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Tobacco Effects on Oral Health
Tobacco Effects on Oral Health

Oral Health Risks and Oral Cancer Symptoms

Let's Clear The Air: Smokeless Tobacco Still Means Trouble!

Chew it, dip it, suck it or "snuff" it–there's no smoke involved with many forms of tobacco, but no matter how you use it, you're still playing with fire! While cigarettes catch a lot of heat for causing lung cancer, many don't realize that other types of nicotine use can be just as damaging to your general health. Before reaching for the stuff, get a closer glimpse at what you're really being sold and why it might be more harmful than you think.
Types of Smokeless Tobacco
Cigarettes have long dominated the market, but tobacco comes in countless shapes and sizes. Their novelty may tempt your curiosity, but just one try can put you on the path to addiction and some serious throat and mouth problems. Here are just a few examples of common smokeless tobacco products you'd be wise to avoid:
  • Chewing tobacco: loose leaves (often in pouch form) for placement inside the cheeks
  • Snuff or "Dip": ground or shredded tobacco stored in tins for sniffing or chewing
  • Snus: a pasteurized form of snuff that doesn't require spitting
  • Tobacco lozenges: powdery, tobacco-infused candies that dissolve in the mouth
Other variations include plugs, twists and bricks, but risks are the same regardless of their appearance. It's also worth noting that regulations may differ by country, so the lack of clear warnings doesn't mean that the product is any less toxic.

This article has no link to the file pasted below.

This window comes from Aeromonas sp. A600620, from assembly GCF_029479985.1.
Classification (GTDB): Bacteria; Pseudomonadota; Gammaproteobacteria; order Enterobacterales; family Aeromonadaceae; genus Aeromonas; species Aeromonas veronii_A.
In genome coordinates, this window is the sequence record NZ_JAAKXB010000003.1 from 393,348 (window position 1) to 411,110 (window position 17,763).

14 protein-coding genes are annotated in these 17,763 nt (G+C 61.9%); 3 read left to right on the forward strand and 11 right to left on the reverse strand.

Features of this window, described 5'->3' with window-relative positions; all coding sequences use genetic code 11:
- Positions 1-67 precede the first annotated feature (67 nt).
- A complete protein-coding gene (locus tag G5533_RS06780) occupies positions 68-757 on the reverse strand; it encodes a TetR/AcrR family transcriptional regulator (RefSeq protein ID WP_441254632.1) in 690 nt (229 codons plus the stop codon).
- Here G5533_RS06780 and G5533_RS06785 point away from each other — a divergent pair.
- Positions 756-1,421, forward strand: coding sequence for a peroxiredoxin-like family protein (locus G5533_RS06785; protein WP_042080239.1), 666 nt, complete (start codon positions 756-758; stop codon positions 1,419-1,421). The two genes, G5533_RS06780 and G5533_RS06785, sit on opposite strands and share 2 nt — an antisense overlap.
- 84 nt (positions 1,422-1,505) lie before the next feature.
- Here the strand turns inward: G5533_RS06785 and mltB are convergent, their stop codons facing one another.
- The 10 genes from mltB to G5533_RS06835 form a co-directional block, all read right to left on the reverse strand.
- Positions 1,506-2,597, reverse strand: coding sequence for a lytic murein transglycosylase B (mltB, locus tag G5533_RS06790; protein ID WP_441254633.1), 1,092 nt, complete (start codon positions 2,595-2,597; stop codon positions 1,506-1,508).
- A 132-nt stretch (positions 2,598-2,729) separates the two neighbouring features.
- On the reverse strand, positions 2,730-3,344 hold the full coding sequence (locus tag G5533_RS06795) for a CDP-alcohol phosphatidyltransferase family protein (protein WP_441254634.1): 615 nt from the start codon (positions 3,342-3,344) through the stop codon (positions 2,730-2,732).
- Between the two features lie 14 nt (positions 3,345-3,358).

Oral Diseases & Risks
Virtually every aspect of your oral is affected by tobacco use, and it doesn't take much for nicotine to do its damage. Telltale signs you may notice immediately include:
  • Stained teeth, from frequent contact with tobacco juice
  • Periodontitis, as prolonged exposure to tobacco can irritate the gums
  • Bad breath, when tobacco particles mix with your saliva and other food particles
  • New cavities, due to the sugar often used to sweeten tobacco products
Tooth sensitivity, enamel erosion and a decrease in your sense of taste and smell are other possible smokeless tobacco effects. As costly as these dental complications may be, it pales in comparison to the lethal threat of cancer.

Oral Cancer Symptoms


Given that smokeless tobacco contains well over 20 carcinogenic chemicals, it shouldn't come as a surprise that its use can result in cancer of the mouth, lip, tongue and throat (in addition to many other cancers of the body). Clear warning signs of oral cancer include white or red lesions inside the mouth (typically referred to by dentists as "leukoplakia") that fail to heal over time, but not all symptoms are easily detected without the professional help of your dentist.
Tackling Your Tobacco Problem
Seeking professional help is your best bet both to kick your nicotine habit to the curb, as well as to prevent lasting and potentially irreversible damage of your. Quitting tobacco use likely won't happen overnight, but your dentist can most certainly offer guidance and point you to effective treatments and/or alternatives. Although it may be difficult to share your struggles, being open about the problem with your dentist and seeing him or her frequently is critical to minimizing the risk for periodontal disease and other serious problems.
Call us at (503) 644-8900 or visit definition dental center in Beaverton for all dental care
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